The smallest parks in Los Angeles

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In a sleepy, residential strip of Venice exists a dirt mound densely covered by knee-high aloe vera plants; an elevated palm tree towers in the middle. It looks like your typical Southern California traffic median. It's also the smallest park in Los Angeles County.

Using 360-degree video, we visited some of the smallest parks using data from L.A. County Geographic Information Systems, which sources the various agencies that manage parks within the county. The videos are viewable normally on your computer but also can be viewed with VR gear such as Google Cardboard on Android and the Oculus Rift.

Bonus points if you can find the garden gnome.

Egret Park

Any park space smaller than one acre is typically considered a pocket park, according to the city department's guidelines. And then there are the smallest parks. Seventeen smaller than a tenth of an acre (4,356 feet) exist across the county. My journey starts on a strong note. Egret Park, which is managed outside of a city agency, gives the strongest park vibe out of the parks that were visited. It hugs a bike path, making it a good resting spot for cyclists. The Los Angeles River also snakes next to the park and you can get a scenic view of the Anza mural by artist Frank Romero. Just make sure you don't swing the other way — turn 180 degrees and you will also see a lovely, large concrete overpass of I-5.

Size: 2,398.93 square feet

Amenities: Park benches, water fountain and a view

Agency: Santa Monica Mountains Conservancy

Highland Park

Also known as Veteran's Square Memorial, there's a large flag and pole in the middle of this traffic median with metal placards honoring veterans. There were remnants of fast food wrappers strewn around and one single patent leather pump neatly set on one of the concrete benches. A friendly middle-aged man at the nearby bus stop described how much this particular area of Highland Park has transformed over the decades because of gentrification.

Size: 1,967.69 square feet

Amenities: Benches and memorial displays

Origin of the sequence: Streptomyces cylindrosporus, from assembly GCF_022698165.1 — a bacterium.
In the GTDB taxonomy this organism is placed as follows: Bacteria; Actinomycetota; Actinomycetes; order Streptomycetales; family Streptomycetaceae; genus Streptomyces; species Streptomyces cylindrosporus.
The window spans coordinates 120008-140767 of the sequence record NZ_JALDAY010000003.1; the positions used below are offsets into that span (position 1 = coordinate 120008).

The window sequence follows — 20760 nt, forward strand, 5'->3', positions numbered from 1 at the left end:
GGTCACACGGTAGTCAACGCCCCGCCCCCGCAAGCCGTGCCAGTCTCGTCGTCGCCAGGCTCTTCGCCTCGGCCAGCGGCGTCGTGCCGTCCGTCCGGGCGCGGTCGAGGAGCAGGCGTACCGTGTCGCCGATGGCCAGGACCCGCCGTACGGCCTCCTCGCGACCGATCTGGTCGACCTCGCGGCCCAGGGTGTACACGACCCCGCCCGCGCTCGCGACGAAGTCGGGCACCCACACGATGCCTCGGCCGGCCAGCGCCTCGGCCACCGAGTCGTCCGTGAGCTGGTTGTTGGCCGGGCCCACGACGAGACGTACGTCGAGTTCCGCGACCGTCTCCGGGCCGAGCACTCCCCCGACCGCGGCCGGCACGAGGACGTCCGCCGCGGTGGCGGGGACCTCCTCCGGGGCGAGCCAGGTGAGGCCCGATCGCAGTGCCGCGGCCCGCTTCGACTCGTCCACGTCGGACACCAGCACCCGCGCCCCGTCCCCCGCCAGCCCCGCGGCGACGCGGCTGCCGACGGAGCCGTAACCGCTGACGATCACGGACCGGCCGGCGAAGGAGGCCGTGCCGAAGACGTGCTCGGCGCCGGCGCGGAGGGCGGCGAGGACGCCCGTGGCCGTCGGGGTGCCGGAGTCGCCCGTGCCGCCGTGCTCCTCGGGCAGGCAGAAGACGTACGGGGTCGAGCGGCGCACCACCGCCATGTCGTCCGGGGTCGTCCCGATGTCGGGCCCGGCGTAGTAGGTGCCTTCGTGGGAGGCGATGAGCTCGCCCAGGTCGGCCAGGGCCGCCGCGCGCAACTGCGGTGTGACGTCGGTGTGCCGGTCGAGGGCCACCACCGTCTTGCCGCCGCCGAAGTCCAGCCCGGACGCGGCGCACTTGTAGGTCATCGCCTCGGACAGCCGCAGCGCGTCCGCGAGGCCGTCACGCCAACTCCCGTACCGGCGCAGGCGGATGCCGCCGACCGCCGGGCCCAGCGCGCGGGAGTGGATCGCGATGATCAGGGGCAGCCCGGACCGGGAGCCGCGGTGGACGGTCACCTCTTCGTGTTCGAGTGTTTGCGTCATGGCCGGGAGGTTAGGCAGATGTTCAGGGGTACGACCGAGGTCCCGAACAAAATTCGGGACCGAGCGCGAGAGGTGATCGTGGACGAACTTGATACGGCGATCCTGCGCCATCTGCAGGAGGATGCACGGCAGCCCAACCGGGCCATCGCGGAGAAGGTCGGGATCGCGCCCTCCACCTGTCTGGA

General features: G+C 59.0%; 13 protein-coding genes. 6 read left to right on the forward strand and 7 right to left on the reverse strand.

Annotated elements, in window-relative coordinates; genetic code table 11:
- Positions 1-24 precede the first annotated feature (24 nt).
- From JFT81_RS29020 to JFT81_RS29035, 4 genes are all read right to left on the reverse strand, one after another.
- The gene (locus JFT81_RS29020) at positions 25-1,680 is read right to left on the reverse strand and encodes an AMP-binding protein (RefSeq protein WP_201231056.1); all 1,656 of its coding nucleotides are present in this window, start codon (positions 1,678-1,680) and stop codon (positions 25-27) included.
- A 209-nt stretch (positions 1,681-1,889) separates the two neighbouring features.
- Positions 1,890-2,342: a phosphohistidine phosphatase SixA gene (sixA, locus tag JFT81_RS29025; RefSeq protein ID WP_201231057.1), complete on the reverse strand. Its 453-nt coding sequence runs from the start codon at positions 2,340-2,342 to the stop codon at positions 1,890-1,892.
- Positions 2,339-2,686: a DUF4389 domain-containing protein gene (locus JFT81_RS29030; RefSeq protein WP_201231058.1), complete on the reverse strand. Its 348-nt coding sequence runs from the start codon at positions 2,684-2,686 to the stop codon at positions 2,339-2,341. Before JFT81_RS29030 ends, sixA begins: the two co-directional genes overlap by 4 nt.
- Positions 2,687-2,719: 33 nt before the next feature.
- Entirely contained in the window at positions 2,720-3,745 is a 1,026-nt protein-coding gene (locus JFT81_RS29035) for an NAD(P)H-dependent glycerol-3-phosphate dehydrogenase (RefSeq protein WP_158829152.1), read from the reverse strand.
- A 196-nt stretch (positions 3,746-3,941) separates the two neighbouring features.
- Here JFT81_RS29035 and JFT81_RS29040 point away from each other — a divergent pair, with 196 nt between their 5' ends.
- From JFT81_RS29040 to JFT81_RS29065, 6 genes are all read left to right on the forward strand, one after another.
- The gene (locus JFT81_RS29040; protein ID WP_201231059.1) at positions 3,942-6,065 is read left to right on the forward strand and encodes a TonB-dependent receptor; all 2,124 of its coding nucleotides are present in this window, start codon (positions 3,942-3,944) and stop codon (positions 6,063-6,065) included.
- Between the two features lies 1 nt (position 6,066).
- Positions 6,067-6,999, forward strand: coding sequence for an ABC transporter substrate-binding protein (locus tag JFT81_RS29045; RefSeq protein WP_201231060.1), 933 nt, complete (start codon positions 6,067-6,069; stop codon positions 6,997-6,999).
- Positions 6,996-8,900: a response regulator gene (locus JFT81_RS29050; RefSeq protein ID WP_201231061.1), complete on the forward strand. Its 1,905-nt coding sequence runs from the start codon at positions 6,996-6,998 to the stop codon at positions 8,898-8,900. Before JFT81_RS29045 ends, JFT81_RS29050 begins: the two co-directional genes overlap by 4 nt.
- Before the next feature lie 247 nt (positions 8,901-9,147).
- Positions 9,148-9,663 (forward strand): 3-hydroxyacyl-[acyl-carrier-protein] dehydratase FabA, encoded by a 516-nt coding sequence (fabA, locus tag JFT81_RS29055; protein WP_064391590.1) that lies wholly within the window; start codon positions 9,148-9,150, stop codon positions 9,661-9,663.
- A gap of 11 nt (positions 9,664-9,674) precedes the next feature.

Agency: L.A. City Bureau of Street Services

Gateway Triangle

One word describes this park: "awkward." It didn't help that I begrudgingly had to repark my car after a street hawker selling maps of celebrity homes verbally accosted me for parking on "his curb" (For the record, I parked on a perfectly legal and residential road and none of these "potential customers" even showed up to purchase said maps.) I eventually walked onto the strip of grass that the pin on Google Maps told me was Gateway Triangle. I looked around. I looked down again at my phone. This can't be it, I thought. I was on a small plot of grass on a sidewalk. A vine-covered stone wall flanks one side of it while European cars sped down Sunset Boulevard several feet on the opposite side. A brown and yellow "BEVERLY HILLS" sign and traffic light awkwardly jut out near the center.

Size: 1,887.23 square feet

Amenities: None

Agency:L.A. City Recreation and Parks Department

Aliso Triangle

A larger traffic median that is mostly dirt accented with palm trees and artsy gravel design. You get a partial view of downtown L.A.'s northeastern side, which is nice I guess.

Size: 1,871.15 square feet.

Amenities: None

Agency: L.A. City Recreation and Parks

Marco Triangle

We're in Venice now and the "awkward" level is rising. The park consists of a tree in the middle of a narrow Venice walkway. Just one tree. ¯\_(ツ)_/¯. Establishing pocket parks to create more "green space" in L.A. gained traction about 10 years ago following a needs assesment, said Cathie Santo Domingo, the parks department's superintendent for planning and construction. That eventually led to identifying city-owned land parcels that could be converted to parks.

Size: 1,467.23 square feet

Amenities: None

Agency: L.A. City Recreation and Parks

Amoroso Triangle

This park is another plot with a single tree in a residential walkway. It wasn't included in the county's GIS dataset but the city parks department lists it as 0.3 acres. The agency could not provide an exact square footage. ¯\_(ツ)_/¯ ¯\_(ツ)_/¯

Size: Roughly 1,300 square feet

Amenities: None

Agency: L.A. City Recreation and Parks

Nowita Triangle

Another solo tree (A+ for consistency). "Oddball" parks, such as the Venice locations on this list were acquired after the city annexed the beachfront neighborhood. Once acquired as parks, they stay as parks.

Size: 1,199.42 square feet

Amenities: None (except for that one tree)

Agency: L.A. City Recreation and Parks

Marco Place Parkway

OK, Venice, you love your single tree parks. Wood planks are nailed on the tree's trunk, suggesting that people have used them to climb and chill on the thick branches.

Size: 1,196.19 square feet

Amenities: None

Agency: L.A. City Recreation and Parks

Crescent Place Triangle

Despite its official park designation, Crescent Place Triangle doesn't really look or feel like a park. The space is an unwalkable (make sure a car on its route around this traffic circle doesn't hit you), 706-square-foot traffic circle roughly the size of a small apartment.

"There really hasn’t been an active conversation" on what to do with parks like Crescent Place Triangle, Domingo said.

Size: 706.86 square feet

Amenities: None

Agency: L.A. City Recreation and Parks

Learn more at latimes.com
Chris Alexakisart